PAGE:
Looking ahead to recommendations: who has credibility/authority to move them forward?

Ummm. What worries me here is that all of our deliberations may end up pointless - few will read them, and nobody will act on them. Creating another body to implement them smacks of even more bureaucracy (and I do think that we already have too much of it). What I'd like to see is a short, simple (KISS) set of recommendations, in as simple language as possible, that would be widely advertised by the WMF. But no, we cannot and should not force anybody to accept them; we don't have a mandate for that. The Board, on the other hand, does, and what the Board wants to do with our recommendation is, well, up to the Board. Our goal is to make it as useful as possible (and I'll stress it again - useful usually has a high positive correlation with KISS)., 8 December 2009

That was me. Hey, I found another thing to bitch about w/ regards to liquid threads - apparently I cannot edit it to replace my IP with my name. I really, really, really hate LT.

Piotrus03:43, 8 December 2009

Well, no, that would be re-attributing a contribution. :)

But you can edit the post and make a note that it was you.

~Philippe (WMF)03:45, 8 December 2009

I submitted that as a request to change LT, a while back.

FT2 (Talk | email)09:19, 8 December 2009

This is interesting. I just came to the same conclusion as Sue Gardner, before she posted it. My own idea was we should form some kind of lobbying group/wiki-party pushing for quality improvement on a meta scale. Things we should lobby for:

    • We should push for a 'brand', which must contain the basic aspects of quality;
    • We should advertise, stimulate and teach these aspects of quality on as many Wikimedia projects as possible;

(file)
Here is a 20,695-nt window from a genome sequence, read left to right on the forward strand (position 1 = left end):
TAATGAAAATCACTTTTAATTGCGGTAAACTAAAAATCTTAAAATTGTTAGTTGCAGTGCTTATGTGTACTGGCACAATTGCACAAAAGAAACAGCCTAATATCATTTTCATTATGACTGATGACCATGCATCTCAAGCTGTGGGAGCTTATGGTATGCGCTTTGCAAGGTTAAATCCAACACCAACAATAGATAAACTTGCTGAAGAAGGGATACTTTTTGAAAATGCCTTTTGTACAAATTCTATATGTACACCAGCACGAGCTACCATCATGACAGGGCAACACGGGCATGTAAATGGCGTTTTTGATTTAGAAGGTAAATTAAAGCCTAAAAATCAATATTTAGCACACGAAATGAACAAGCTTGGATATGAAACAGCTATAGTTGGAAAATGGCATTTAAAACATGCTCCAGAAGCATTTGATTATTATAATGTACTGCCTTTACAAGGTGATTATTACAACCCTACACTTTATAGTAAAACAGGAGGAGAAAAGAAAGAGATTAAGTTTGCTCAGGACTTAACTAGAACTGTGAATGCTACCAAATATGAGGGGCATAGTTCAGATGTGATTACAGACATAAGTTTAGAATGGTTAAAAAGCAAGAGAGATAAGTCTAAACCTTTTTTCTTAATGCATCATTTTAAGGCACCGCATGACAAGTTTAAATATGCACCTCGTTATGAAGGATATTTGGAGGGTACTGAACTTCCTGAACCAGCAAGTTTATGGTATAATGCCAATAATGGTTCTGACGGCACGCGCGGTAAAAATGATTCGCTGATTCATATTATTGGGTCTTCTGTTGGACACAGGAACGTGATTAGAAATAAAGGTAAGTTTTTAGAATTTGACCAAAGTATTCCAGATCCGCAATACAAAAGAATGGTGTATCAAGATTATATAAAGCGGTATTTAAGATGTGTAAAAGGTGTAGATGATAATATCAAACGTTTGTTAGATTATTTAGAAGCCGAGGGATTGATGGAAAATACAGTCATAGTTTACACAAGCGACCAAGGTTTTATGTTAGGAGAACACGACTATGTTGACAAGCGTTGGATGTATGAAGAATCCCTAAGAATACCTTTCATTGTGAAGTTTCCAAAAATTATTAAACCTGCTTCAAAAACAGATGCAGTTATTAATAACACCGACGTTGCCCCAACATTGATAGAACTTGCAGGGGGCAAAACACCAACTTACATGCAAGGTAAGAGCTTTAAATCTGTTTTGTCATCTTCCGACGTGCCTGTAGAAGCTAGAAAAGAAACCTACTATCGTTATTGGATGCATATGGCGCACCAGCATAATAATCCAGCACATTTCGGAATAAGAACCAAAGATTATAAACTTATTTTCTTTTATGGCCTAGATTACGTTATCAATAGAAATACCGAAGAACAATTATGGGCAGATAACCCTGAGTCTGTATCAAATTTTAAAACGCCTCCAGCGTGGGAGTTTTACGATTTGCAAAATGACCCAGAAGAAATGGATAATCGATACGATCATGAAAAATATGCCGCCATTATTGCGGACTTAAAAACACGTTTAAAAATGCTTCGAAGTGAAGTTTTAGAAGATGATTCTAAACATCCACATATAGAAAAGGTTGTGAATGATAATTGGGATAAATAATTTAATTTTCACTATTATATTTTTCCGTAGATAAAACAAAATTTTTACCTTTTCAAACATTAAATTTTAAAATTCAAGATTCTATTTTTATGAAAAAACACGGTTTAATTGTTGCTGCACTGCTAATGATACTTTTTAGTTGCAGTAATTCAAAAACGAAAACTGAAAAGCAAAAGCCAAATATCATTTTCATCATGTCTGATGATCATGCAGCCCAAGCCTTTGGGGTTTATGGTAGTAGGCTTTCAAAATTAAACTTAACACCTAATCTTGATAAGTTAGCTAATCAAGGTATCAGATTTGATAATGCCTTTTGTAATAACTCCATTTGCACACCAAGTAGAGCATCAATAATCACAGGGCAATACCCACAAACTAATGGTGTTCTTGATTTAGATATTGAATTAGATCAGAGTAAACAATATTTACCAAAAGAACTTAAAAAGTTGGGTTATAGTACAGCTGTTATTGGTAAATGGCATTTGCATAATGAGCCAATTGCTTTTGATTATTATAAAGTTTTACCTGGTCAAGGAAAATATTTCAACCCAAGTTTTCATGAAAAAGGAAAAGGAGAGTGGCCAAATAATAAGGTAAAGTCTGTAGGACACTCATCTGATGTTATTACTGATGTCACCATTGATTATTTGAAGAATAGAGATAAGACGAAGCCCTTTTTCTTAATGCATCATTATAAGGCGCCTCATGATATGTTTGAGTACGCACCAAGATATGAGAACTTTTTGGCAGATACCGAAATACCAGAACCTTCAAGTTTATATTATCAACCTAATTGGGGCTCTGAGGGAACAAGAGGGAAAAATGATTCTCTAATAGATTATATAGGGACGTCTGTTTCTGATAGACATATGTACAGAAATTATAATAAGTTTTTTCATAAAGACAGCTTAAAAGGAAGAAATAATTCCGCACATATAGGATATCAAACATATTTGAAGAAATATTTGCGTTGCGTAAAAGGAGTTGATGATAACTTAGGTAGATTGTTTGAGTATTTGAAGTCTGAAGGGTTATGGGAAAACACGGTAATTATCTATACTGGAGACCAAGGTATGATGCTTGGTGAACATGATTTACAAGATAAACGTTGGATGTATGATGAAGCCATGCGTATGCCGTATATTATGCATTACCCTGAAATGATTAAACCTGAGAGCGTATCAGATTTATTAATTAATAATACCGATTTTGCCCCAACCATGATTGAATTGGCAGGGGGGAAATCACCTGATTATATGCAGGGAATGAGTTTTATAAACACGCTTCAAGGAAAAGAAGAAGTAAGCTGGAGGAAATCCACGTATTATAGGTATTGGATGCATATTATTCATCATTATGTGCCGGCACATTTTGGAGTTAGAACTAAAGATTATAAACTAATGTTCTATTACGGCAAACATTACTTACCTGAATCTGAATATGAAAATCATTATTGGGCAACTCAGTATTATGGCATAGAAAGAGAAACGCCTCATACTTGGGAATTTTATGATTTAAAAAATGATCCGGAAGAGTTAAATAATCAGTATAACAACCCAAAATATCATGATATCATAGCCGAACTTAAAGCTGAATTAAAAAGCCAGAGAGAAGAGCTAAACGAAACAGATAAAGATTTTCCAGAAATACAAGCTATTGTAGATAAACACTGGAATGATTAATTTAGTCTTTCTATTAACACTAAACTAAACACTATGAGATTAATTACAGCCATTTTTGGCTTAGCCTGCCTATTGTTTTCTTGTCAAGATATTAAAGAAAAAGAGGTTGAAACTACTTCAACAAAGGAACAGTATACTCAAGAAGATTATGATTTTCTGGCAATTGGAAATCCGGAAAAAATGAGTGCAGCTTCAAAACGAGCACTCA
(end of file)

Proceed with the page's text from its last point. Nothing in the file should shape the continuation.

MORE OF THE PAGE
• We should push for more statistical research specifically directed at these aspects of quality and then address the question what proposals/systems stimulate these aspects best;
    • We should push for more guidance and teaching of new or otherwise inexperienced contributors;
    • We should push for a technical addition that enables feedback for articles and talk page contributions;
    • We should push for admins to be more active in battling rude, demotivating behaviour.
    • We should push for a 'senior editor' status to be created to give quality users more influence in wiki-politics and more authority in discussions;
    • We should push for measures that keep the not-understanding-but-wanting-to-comment types out of discussions;
    • We should push for wikiprojects to function at a meta scale; apart from sharing specialist knowledge, such groups should create lists of the universal information that all Wikipedias should have.

All of these things have already been discussed by this task force. As a first step, we could take the most practical/realistic four points and make them our four recommendations for January. We should then continue to pursue our goals by creating a group page at meta, attracting more contributors that care for quality from as many different projects as possible. Together, we could make a wiki-wide difference for quality.

Woodwalker20:39, 8 December 2009

I think we should also recognize that these things are directed at very different target audience: some at communities, some at specific groups of users (e.g. sysops), some at developers, some at external audience, some of them might require some discussion by the Council.

Yaroslav Blanter11:41, 9 December 2009